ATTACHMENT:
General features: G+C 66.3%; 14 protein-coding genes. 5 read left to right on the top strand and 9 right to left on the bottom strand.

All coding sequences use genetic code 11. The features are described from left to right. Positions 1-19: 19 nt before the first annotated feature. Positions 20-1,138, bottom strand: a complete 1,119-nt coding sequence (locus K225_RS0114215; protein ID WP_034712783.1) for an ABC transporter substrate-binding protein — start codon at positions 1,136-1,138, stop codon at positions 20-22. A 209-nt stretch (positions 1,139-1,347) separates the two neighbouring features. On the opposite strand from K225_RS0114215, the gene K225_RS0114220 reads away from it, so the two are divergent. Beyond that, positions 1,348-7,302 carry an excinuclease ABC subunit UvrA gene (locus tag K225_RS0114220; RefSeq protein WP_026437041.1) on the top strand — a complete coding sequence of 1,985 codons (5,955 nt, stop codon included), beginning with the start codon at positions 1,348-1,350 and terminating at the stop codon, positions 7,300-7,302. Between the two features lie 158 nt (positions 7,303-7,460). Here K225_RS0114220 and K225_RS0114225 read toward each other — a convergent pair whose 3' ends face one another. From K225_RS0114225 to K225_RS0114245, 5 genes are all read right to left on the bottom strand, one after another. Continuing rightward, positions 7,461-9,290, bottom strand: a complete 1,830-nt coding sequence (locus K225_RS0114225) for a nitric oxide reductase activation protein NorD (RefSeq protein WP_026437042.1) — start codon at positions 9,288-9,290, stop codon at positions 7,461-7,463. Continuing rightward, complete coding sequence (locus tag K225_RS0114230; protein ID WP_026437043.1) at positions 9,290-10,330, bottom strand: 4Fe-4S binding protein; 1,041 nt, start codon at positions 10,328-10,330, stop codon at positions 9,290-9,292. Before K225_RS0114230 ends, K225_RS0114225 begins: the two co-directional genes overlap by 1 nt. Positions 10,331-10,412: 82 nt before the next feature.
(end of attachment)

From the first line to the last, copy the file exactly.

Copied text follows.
General features: G+C 66.3%; 14 protein-coding genes. 5 read left to right on the top strand and 9 right to left on the bottom strand.

All coding sequences use genetic code 11. The features are described from left to right. Positions 1-19: 19 nt before the first annotated feature. Positions 20-1,138, bottom strand: a complete 1,119-nt coding sequence (locus K225_RS0114215; protein ID WP_034712783.1) for an ABC transporter substrate-binding protein — start codon at positions 1,136-1,138, stop codon at positions 20-22. A 209-nt stretch (positions 1,139-1,347) separates the two neighbouring features. On the opposite strand from K225_RS0114215, the gene K225_RS0114220 reads away from it, so the two are divergent. Beyond that, positions 1,348-7,302 carry an excinuclease ABC subunit UvrA gene (locus tag K225_RS0114220; RefSeq protein WP_026437041.1) on the top strand — a complete coding sequence of 1,985 codons (5,955 nt, stop codon included), beginning with the start codon at positions 1,348-1,350 and terminating at the stop codon, positions 7,300-7,302. Between the two features lie 158 nt (positions 7,303-7,460). Here K225_RS0114220 and K225_RS0114225 read toward each other — a convergent pair whose 3' ends face one another. From K225_RS0114225 to K225_RS0114245, 5 genes are all read right to left on the bottom strand, one after another. Continuing rightward, positions 7,461-9,290, bottom strand: a complete 1,830-nt coding sequence (locus K225_RS0114225) for a nitric oxide reductase activation protein NorD (RefSeq protein WP_026437042.1) — start codon at positions 9,288-9,290, stop codon at positions 7,461-7,463. Continuing rightward, complete coding sequence (locus tag K225_RS0114230; protein ID WP_026437043.1) at positions 9,290-10,330, bottom strand: 4Fe-4S binding protein; 1,041 nt, start codon at positions 10,328-10,330, stop codon at positions 9,290-9,292. Before K225_RS0114230 ends, K225_RS0114225 begins: the two co-directional genes overlap by 1 nt. Positions 10,331-10,412: 82 nt before the next feature.